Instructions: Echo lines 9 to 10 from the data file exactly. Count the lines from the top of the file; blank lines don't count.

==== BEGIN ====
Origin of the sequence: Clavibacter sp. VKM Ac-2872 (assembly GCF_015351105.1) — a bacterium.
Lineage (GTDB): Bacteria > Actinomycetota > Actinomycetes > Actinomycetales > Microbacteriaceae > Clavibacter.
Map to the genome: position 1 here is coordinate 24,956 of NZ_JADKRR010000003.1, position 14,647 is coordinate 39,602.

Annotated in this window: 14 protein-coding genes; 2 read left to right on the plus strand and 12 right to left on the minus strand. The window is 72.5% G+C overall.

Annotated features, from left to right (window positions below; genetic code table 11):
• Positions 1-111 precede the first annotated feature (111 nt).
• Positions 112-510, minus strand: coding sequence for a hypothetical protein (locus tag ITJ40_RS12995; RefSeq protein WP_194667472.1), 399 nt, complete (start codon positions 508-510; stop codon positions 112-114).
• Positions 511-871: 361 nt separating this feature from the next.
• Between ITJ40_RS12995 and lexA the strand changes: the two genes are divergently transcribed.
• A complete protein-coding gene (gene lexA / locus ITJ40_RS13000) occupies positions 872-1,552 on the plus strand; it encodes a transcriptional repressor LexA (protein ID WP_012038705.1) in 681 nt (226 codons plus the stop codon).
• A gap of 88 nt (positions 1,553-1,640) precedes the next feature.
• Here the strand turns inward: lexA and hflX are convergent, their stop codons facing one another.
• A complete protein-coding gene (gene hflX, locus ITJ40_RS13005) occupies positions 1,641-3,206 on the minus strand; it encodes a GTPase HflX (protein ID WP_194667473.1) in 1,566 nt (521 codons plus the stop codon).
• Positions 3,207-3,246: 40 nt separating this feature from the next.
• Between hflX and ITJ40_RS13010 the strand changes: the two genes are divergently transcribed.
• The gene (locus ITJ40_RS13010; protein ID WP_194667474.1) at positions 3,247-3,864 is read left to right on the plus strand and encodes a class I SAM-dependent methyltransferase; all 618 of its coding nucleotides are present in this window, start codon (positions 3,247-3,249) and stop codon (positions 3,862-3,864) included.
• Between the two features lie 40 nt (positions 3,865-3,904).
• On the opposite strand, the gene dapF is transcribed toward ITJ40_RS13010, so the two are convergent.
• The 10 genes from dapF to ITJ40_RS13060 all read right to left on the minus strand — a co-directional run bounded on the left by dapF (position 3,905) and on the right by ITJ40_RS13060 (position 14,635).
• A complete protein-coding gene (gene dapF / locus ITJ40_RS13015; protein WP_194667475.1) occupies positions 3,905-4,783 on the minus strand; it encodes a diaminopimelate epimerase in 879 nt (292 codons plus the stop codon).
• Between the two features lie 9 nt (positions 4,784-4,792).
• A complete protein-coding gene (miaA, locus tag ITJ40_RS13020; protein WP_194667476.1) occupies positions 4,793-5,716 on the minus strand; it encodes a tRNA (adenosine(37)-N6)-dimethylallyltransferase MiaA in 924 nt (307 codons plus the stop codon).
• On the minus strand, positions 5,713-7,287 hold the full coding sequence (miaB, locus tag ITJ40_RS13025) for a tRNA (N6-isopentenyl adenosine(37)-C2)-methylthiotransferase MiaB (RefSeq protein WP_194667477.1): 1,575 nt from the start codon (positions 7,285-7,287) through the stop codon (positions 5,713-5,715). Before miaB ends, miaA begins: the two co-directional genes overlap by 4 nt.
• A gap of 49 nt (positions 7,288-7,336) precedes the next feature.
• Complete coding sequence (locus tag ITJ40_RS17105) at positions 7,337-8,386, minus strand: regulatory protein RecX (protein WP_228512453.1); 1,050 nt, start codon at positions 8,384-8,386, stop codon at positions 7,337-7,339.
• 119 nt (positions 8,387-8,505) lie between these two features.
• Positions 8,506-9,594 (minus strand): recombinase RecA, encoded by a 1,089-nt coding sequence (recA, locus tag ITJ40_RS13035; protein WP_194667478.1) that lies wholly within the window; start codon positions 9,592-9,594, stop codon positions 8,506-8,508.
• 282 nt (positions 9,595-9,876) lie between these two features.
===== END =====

• Between ITJ40_RS12995 and lexA the strand changes: the two genes are divergently transcribed.
• A complete protein-coding gene (gene lexA / locus ITJ40_RS13000) occupies positions 872-1,552 on the plus strand; it encodes a transcriptional repressor LexA (protein ID WP_012038705.1) in 681 nt (226 codons plus the stop codon).